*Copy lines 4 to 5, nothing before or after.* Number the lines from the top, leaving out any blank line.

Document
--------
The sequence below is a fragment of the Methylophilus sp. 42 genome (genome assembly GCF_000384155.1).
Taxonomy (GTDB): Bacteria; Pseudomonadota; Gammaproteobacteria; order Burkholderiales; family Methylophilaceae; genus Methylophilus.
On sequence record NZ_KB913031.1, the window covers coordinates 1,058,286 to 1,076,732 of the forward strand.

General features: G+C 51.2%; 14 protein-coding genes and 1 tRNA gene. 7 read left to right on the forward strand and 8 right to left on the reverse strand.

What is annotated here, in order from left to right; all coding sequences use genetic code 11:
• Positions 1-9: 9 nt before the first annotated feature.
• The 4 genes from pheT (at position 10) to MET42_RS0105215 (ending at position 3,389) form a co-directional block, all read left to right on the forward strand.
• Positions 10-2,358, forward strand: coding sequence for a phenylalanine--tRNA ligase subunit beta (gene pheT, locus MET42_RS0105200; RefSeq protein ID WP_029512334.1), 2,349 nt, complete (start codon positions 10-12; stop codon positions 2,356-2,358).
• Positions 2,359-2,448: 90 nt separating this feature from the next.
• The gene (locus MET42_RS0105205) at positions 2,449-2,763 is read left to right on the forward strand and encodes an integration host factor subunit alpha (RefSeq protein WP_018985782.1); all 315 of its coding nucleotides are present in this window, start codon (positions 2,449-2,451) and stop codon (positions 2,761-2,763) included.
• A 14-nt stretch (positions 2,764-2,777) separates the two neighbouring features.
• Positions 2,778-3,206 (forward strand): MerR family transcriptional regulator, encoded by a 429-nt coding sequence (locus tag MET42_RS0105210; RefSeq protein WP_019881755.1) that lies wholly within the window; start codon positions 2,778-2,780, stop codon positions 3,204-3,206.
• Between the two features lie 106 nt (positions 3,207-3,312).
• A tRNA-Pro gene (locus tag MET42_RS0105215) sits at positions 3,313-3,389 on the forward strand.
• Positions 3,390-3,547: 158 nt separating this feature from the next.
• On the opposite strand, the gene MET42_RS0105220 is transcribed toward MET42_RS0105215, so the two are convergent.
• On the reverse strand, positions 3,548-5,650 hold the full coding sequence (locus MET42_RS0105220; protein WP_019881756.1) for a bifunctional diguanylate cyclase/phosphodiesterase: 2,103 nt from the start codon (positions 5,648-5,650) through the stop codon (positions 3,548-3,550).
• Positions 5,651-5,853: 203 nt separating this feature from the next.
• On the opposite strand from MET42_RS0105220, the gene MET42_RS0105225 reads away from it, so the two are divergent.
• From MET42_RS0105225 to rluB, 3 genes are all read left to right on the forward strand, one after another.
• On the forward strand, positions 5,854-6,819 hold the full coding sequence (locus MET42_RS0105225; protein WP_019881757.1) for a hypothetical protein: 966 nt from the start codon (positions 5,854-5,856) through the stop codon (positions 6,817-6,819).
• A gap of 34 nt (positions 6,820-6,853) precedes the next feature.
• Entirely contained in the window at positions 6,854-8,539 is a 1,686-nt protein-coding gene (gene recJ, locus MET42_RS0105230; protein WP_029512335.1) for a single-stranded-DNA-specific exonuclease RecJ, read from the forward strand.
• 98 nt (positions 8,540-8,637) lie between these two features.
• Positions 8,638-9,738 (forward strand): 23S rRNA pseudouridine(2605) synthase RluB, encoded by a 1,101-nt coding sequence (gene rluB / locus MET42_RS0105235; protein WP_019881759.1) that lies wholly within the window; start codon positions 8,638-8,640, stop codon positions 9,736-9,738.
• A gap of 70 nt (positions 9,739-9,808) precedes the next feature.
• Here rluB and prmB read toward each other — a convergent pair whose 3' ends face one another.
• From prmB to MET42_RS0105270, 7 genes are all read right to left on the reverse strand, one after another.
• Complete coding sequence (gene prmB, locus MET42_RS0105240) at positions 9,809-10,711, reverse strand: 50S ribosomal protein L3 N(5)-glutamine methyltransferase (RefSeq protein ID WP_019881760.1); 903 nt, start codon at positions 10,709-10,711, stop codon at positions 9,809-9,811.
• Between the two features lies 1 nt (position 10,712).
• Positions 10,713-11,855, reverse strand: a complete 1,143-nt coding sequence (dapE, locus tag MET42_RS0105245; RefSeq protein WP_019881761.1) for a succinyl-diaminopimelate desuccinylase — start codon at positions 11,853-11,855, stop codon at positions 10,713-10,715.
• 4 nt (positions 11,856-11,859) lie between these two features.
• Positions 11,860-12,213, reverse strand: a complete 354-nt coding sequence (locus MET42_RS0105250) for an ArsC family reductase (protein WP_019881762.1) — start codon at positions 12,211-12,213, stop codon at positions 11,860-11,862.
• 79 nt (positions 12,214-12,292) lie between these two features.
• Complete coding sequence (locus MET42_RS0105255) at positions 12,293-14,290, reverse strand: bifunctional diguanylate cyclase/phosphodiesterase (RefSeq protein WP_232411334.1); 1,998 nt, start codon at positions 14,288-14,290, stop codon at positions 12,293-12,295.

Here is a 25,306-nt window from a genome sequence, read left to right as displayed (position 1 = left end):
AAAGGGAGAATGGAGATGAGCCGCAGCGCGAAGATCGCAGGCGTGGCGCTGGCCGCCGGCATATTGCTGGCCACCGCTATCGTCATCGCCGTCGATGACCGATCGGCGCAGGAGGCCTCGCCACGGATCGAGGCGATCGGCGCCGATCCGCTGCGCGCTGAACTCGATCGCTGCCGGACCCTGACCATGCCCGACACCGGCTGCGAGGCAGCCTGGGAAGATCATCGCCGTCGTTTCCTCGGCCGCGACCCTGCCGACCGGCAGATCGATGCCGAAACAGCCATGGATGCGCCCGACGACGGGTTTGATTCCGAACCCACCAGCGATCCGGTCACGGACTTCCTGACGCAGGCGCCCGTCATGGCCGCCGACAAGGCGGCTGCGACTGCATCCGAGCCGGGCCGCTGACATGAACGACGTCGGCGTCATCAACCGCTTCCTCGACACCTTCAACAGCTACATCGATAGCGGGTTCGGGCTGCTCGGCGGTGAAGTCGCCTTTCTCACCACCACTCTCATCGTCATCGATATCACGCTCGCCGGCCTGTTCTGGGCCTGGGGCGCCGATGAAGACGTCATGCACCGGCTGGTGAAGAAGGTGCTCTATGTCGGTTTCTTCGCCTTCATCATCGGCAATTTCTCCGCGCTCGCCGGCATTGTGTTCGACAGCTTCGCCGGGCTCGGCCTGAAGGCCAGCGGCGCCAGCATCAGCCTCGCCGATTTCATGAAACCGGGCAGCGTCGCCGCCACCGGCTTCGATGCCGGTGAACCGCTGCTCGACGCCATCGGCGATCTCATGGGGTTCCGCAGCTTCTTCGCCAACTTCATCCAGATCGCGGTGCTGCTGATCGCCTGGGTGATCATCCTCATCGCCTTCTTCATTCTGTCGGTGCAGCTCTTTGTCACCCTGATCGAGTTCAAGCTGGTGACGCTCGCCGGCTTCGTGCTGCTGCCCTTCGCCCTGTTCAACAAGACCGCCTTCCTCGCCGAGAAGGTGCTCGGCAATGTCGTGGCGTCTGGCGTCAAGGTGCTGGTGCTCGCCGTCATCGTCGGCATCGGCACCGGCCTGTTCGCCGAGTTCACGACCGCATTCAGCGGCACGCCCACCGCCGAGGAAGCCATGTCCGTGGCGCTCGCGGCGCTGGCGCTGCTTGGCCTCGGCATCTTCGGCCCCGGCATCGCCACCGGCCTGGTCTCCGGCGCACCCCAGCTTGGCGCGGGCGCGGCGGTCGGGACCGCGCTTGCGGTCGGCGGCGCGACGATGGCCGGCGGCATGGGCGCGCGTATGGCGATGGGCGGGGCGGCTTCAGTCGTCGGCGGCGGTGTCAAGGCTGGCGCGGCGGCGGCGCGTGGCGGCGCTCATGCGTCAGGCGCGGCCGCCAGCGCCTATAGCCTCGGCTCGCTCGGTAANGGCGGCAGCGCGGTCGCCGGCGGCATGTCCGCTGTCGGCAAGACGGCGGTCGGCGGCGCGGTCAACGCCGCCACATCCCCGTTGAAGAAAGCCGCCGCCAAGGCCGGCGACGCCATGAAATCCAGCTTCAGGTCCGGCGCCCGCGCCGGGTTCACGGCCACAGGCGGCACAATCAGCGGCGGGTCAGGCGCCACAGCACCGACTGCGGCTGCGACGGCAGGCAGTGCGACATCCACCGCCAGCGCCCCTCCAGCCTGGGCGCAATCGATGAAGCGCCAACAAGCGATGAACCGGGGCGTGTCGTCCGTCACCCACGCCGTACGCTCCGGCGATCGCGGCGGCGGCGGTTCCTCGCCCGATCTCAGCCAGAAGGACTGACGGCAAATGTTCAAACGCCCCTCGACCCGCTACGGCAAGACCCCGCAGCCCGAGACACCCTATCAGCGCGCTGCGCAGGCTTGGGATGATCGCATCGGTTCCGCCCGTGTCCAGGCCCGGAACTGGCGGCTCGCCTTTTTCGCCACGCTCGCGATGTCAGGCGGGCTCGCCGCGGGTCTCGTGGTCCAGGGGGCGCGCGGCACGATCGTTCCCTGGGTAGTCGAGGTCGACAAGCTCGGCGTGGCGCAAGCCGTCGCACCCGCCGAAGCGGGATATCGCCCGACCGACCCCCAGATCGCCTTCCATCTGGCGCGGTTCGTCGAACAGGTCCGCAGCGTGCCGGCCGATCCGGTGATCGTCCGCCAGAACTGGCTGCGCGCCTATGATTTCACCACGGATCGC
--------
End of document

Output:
General features: G+C 51.2%; 14 protein-coding genes and 1 tRNA gene. 7 read left to right on the forward strand and 8 right to left on the reverse strand.

What is annotated here, in order from left to right; all coding sequences use genetic code 11: